Amazing shop prices in Barunga and Timber Creek

Amazing shop prices in Barunga and Timber Creek

AIG is managing two stores in the Top End: Bagala Community Store in Barunga and Wirib Store in Timber Creek. Since the COVID-19 travel restrictions have been in place, sales in both stores have risen by almost double. The rise is not unexpected given the limited shopping options for people in lockdown.

What is unexpected is AIG’s response to reduce the prices in the store even further.” We want everyone to be able to afford to their full grocery shop it our stores because we believe it is our moral obligation to make fresh fruit and vegetables affordable. This is not the time to be making a profit off essentials” says Steve Smith, AIG CEO.

How can we reduce prices further?

Economies of scale is the savings made by a company when production is increased, and costs are lowered. In the case of the stores, ordering in bulk from suppliers reduces freight costs per unit item which means it costs less overall to supply the store. Instead of pocketing the savings, AIG is lowering the prices in the store according to the cost reduction. This means amazing community store prices, the blow even Katherine Woollies out of the water.

You can read more about economies of scale here

To give you some examples; these are the prices this week in the AIG stores compared to Woolworths in Katherine.




Ginger kg



Sweet Potato Gold kg



Cherry Tomatoes 250gm punnet






Carrots 1kg bag



Continental Cucumbers each



Capsicum Green kg



Capsicum Red kg



Pumpkin Butternut kg



Potatoes Washed 2.5kg


$3.50 2kg

Tomatoes kg






Lemons kg



Watermelon kg






Chicken Wings kg




Will prices go up again after travel restrictions are lifted?

That all depends on how much people shop in the stores. Back to the economies of scale, if production remains high and stores remain ordering in bulk, the prices can stay low. If people head into Katherine again to buy their groceries again, the prices will rise accordingly. The bottom line is if people want store prices to remain low, they need to keep shopping there.

Why don’t other store management groups do this?

The biggest differentiator is that AIG is not managing stores to make a profit. AIG is managing the stores because it believes prices gouging in community store is wrong. We care is the bottom line for what we do and why.

We are a small and agile and can constantly adjust the prices and the products from suppliers because we are dealing with smaller quantities and supplies to two stores only. We don’t accept rebates from suppliers (monetary incentives to stock products) which makes us more able to be agile in what we stock in the stores.

We also appreciate that each community is different and needs different stock. Timber Creek for example has a huge volume of tourist traffic through the store while Barunga is a small community of about 300 people that has few outside visitors. Being responsive to the needs of the community means we are stocking products that people want and will buy, which helps in the moving stock and keeping costs down.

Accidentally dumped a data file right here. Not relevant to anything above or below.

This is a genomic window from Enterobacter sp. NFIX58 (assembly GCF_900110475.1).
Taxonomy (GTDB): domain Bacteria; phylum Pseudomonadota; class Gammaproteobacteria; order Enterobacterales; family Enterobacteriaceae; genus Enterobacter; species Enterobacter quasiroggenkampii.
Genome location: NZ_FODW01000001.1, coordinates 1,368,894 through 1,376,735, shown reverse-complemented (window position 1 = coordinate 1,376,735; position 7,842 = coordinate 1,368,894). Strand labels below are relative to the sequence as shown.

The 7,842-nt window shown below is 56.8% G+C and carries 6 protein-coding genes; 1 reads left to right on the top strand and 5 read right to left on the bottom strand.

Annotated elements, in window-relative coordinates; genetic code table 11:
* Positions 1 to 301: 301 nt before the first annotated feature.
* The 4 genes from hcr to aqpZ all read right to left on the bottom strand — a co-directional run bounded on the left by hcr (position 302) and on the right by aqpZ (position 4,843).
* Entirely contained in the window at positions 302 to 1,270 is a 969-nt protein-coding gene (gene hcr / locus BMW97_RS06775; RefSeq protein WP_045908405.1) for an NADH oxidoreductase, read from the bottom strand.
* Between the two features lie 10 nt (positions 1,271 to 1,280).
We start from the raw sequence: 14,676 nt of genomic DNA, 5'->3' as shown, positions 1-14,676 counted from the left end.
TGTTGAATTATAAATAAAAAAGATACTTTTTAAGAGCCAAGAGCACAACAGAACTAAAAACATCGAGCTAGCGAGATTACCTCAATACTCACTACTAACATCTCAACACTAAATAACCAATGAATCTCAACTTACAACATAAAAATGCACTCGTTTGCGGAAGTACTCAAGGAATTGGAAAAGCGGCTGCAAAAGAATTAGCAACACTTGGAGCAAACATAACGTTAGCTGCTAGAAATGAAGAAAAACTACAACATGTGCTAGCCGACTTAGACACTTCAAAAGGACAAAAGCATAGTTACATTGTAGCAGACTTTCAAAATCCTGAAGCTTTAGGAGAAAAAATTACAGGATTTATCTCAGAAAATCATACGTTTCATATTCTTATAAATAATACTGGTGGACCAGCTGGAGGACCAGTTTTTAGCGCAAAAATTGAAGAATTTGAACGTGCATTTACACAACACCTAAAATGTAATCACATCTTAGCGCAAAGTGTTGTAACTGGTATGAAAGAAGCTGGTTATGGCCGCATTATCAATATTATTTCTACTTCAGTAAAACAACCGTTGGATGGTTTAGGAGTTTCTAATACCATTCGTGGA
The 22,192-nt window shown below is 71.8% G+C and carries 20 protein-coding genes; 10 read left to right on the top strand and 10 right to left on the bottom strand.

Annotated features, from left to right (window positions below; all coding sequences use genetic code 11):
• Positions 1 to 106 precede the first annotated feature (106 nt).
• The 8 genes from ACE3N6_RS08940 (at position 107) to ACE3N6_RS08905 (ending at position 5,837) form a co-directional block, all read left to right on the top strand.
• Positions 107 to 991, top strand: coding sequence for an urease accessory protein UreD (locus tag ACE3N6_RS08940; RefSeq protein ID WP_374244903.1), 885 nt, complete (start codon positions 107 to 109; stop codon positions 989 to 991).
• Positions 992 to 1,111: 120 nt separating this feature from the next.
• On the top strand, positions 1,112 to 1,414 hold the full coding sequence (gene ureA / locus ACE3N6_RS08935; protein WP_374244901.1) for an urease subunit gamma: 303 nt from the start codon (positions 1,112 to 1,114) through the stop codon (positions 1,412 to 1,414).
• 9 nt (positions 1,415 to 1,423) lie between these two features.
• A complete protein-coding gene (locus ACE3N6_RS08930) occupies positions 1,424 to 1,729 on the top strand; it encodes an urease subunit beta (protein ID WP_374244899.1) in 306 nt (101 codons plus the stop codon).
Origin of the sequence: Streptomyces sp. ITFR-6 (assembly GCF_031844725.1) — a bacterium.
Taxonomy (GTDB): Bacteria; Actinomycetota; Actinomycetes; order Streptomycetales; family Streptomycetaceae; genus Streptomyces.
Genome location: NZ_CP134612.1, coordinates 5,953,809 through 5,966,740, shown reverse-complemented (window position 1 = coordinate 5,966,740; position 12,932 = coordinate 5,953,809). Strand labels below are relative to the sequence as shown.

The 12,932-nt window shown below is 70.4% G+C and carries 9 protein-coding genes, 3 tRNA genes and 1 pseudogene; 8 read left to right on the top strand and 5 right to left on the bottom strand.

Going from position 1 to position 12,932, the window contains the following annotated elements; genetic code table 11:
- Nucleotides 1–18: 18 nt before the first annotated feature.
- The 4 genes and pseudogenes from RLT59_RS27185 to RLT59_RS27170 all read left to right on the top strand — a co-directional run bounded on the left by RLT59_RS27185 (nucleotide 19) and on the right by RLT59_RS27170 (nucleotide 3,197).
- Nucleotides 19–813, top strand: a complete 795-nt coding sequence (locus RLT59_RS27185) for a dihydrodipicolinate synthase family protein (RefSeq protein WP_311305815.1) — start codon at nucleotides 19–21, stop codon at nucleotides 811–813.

Food security for Aboriginal people

AIG has long been vocal about inexcusably high prices in Aboriginal community stores throughout the Top End. In some stores people are expected to pay to double the shelf price of products in Darwin and Katherine which means people just cannot afford to buy what they want. They go without or buy low quality food instead: a meat pie for dinner instead of chicken, veggies and rice for example. These food choices directly impact the incidence of chronic diseases such as heart disease and diabetes.

Also, the very idea that businesses would price gouge and profit off the poorest and most vulnerable people in the country, in our opinion is intolerable and needs to be called out and stopped.

COVID has made it worse

The COVID -19 restrictions of travel in and out of communities have compounded the food affordability issue further. In the past, to cope with high store prices, people have gone to the larger towns to do their shopping. Now they can’t, making food security for people more vulnerable than ever.

What can you do if your store prices are too high?

Contact the store management team at AIG on 08 8922 2666 and have a chat. The very least we will do is to make some noise on your behalf. How can the wider community know about unfair pricing if they don’t know it’s going on? We can help you to make your struggle seen.

What next for AIG?

In our opinion this issue is at the centre of food security issues for Aboriginal people in the NT and has become a topic close to the heart of AIG CEO Steve Smith. We will continue to find the lowest prices for the stores that we manage, and advocate for the food security in the NT.